"The impact of climate change on the poorer populations of the world really gets to me," said Step Up organizer Will Bates, who is 22. "I think about the refugees who will move inland because of the rising coastlines. It's a matter of social justice."
In California, students from the campus-based Public Interest Research Group waged a successful campaign that helped lead Gov. Arnold Schwarzenegger to sign the first state law to put a cap on carbon emissions.
Energy Action, a coalition of groups based in Washington, D.C., has challenged college students to win 100 percent clean energy policies at their schools in their Campus Climate Challenge.
"We're going for a solution that's based in science," said McEachern, a North Carolina native who works with Energy Action and sits on the executive board of the national Sierra Student Association. That group counts 11,000 members.
McEachern is pushing Cornell to be the first Ivy League school to go "carbon neutral."
The College of the Atlantic in Maine is now entirely carbon neutral. The University of Oklahoma buys 100 percent wind energy and at Whitman College in Washington, alumni can purchase energy credits as a donation to the school.
As the climate movement catches on, environmentalists say carbon offsets are an easy idea, but not a solution.
"If we are really going to tackle global warming, we have to do real technology changes, and not just buy off the cheap," said Dan Becker, director of the global warming program for the Sierra Club. "We need to produce cleaner fuels, and carbon offsets are just a salve for the conscience."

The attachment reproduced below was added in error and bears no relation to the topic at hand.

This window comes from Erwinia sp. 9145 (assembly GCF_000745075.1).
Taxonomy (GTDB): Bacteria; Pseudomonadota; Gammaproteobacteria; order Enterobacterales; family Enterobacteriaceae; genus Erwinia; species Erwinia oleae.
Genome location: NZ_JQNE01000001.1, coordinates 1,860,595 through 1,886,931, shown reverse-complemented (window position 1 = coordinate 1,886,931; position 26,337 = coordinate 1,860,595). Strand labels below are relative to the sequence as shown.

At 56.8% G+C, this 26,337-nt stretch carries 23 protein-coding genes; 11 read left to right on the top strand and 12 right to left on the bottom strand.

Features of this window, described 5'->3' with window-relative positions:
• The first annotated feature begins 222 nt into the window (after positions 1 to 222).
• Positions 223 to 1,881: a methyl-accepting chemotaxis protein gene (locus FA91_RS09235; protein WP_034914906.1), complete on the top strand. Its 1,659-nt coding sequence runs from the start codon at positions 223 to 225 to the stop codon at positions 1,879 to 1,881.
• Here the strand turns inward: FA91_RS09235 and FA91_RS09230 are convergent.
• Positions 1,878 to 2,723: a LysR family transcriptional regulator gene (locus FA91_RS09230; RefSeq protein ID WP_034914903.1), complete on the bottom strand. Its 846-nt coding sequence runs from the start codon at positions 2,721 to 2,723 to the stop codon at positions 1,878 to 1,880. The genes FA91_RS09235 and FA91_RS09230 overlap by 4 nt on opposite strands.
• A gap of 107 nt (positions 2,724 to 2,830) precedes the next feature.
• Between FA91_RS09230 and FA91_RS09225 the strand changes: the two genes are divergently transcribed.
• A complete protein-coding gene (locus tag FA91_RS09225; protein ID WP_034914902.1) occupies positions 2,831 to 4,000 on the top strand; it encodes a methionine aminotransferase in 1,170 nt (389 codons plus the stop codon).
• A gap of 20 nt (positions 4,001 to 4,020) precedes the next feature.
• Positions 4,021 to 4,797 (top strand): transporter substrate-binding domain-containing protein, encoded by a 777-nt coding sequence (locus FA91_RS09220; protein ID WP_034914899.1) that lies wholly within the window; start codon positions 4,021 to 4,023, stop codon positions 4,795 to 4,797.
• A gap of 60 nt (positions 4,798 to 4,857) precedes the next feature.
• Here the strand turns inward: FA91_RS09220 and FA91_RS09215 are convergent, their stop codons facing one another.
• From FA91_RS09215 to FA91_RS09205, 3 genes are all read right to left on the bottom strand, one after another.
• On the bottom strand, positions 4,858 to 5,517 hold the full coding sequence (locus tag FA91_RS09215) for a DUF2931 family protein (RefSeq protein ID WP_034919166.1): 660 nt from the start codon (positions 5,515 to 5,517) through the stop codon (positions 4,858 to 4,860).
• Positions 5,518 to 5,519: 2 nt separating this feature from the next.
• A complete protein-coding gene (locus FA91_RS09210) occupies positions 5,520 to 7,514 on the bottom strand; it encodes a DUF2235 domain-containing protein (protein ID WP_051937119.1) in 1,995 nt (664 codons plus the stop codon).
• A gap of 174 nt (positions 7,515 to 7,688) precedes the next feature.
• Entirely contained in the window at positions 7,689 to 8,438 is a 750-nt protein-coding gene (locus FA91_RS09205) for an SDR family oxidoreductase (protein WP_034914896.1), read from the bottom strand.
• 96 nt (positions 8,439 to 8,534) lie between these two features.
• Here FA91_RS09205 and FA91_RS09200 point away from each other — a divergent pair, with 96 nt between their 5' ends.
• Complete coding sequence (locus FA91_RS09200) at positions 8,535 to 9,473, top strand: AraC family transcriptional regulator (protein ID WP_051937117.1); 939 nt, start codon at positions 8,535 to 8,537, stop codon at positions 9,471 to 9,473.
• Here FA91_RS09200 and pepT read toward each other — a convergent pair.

Still, carbon offsetting it is a start, and student activists have found innovative ways to further the concept.
At Middlebury, two students are launching the Bright Card -- a credit card that earns carbon credits instead of air miles. These credits are invested in Native Energy, another company begun by former students, which supports wind turbines in the Midwest.
The Bright Card idea and the research for Middlebury's biomass plant came from class projects with teacher Jon Isham, who trained with Al Gore's Climate Project and is author of "Ignition: What you Can do to Fight Global Warming and Spark a Movement."
"Carbon neutrality is the new recycling -- the place we were after Earth Day in the 1970s," said Isham, professor of international economics and environmental studies. "It allows you to do something and to feel you are a part of something bigger than yourself."
A charismatic tag team, Isham and his colleague Bill McKibben, the environmental scholar in residence at Middlebury, are two of the pied pipers of the national student movement.
McKibben, who leads Step It Up and is author of "End of Nature," is now in Antarctica with former chairman of the federal reserve John Volcker witnessing changes brought on by the climate crisis.
McKibben and Isham -- and the students they have inspired -- are working with Focus the Nation, an educational initiative involving 1,000 colleges, to stage a one-day national symposium -- "Global Warming Solutions for America" -- in 2008.
"This issue is going to affect us," said Leland Davis, 21, who is making a documentary on the project. "You can rationalize that Katrina and this warm winter aren't global warming, but the science is irrefutable. Even one voice can make a difference."
"Jon is so passionate and has a way of motivating people," says Davis of his teacher. But, said Isham, who is optimistic the U.S. will find solutions to the carbon problem in the next decade, it is the students who are the driving force for change.
"It's one of the oldest stories -- the marches from Selma to Montgomery, Ghandi and Mandella -- all these movements were energized by socially conscious youth," said Isham. "It's a groundswell that politicians cannot ignore."